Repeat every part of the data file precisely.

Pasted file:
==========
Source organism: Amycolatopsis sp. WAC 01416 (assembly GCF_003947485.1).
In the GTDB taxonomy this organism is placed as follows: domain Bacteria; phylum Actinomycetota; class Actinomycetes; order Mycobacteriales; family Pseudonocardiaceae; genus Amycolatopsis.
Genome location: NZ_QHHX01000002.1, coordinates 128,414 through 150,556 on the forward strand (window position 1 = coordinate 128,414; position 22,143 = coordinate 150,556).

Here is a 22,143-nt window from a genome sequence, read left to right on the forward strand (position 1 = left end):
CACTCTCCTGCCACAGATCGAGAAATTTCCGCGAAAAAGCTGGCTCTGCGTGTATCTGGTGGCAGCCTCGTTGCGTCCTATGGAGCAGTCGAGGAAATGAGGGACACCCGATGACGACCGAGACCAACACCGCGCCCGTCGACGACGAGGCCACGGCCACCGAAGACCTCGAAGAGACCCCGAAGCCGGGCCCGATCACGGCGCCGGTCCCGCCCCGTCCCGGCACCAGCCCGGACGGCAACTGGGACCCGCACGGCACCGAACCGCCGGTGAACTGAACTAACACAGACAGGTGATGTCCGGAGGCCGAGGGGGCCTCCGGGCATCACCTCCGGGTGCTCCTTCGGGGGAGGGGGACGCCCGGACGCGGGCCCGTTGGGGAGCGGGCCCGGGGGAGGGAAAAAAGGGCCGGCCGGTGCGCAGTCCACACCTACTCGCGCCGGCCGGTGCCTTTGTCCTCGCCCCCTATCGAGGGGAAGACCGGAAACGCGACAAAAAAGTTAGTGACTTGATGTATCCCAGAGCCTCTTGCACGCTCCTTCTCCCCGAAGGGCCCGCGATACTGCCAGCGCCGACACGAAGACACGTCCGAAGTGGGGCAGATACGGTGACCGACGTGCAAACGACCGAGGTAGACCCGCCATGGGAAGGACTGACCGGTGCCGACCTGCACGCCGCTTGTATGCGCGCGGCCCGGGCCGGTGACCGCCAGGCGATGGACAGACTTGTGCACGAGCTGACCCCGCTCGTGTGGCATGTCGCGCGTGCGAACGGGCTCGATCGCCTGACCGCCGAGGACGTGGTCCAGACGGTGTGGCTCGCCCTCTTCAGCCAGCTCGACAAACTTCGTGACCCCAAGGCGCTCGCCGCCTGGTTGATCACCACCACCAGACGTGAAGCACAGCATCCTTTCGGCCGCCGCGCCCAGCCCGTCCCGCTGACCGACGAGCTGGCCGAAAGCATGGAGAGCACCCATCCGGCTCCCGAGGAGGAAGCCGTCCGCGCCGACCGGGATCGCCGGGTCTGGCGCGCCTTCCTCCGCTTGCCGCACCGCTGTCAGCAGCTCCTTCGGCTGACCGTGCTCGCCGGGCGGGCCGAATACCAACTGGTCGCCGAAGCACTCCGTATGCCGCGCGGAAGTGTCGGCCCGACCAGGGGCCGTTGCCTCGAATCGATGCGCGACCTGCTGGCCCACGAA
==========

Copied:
Source organism: Amycolatopsis sp. WAC 01416 (assembly GCF_003947485.1).
In the GTDB taxonomy this organism is placed as follows: domain Bacteria; phylum Actinomycetota; class Actinomycetes; order Mycobacteriales; family Pseudonocardiaceae; genus Amycolatopsis.
Genome location: NZ_QHHX01000002.1, coordinates 128,414 through 150,556 on the forward strand (window position 1 = coordinate 128,414; position 22,143 = coordinate 150,556).

Here is a 22,143-nt window from a genome sequence, read left to right on the forward strand (position 1 = left end):
CACTCTCCTGCCACAGATCGAGAAATTTCCGCGAAAAAGCTGGCTCTGCGTGTATCTGGTGGCAGCCTCGTTGCGTCCTATGGAGCAGTCGAGGAAATGAGGGACACCCGATGACGACCGAGACCAACACCGCGCCCGTCGACGACGAGGCCACGGCCACCGAAGACCTCGAAGAGACCCCGAAGCCGGGCCCGATCACGGCGCCGGTCCCGCCCCGTCCCGGCACCAGCCCGGACGGCAACTGGGACCCGCACGGCACCGAACCGCCGGTGAACTGAACTAACACAGACAGGTGATGTCCGGAGGCCGAGGGGGCCTCCGGGCATCACCTCCGGGTGCTCCTTCGGGGGAGGGGGACGCCCGGACGCGGGCCCGTTGGGGAGCGGGCCCGGGGGAGGGAAAAAAGGGCCGGCCGGTGCGCAGTCCACACCTACTCGCGCCGGCCGGTGCCTTTGTCCTCGCCCCCTATCGAGGGGAAGACCGGAAACGCGACAAAAAAGTTAGTGACTTGATGTATCCCAGAGCCTCTTGCACGCTCCTTCTCCCCGAAGGGCCCGCGATACTGCCAGCGCCGACACGAAGACACGTCCGAAGTGGGGCAGATACGGTGACCGACGTGCAAACGACCGAGGTAGACCCGCCATGGGAAGGACTGACCGGTGCCGACCTGCACGCCGCTTGTATGCGCGCGGCCCGGGCCGGTGACCGCCAGGCGATGGACAGACTTGTGCACGAGCTGACCCCGCTCGTGTGGCATGTCGCGCGTGCGAACGGGCTCGATCGCCTGACCGCCGAGGACGTGGTCCAGACGGTGTGGCTCGCCCTCTTCAGCCAGCTCGACAAACTTCGTGACCCCAAGGCGCTCGCCGCCTGGTTGATCACCACCACCAGACGTGAAGCACAGCATCCTTTCGGCCGCCGCGCCCAGCCCGTCCCGCTGACCGACGAGCTGGCCGAAAGCATGGAGAGCACCCATCCGGCTCCCGAGGAGGAAGCCGTCCGCGCCGACCGGGATCGCCGGGTCTGGCGCGCCTTCCTCCGCTTGCCGCACCGCTGTCAGCAGCTCCTTCGGCTGACCGTGCTCGCCGGGCGGGCCGAATACCAACTGGTCGCCGAAGCACTCCGTATGCCGCGCGGAAGTGTCGGCCCGACCAGGGGCCGTTGCCTCGAATCGATGCGCGACCTGCTGGCCCACGAA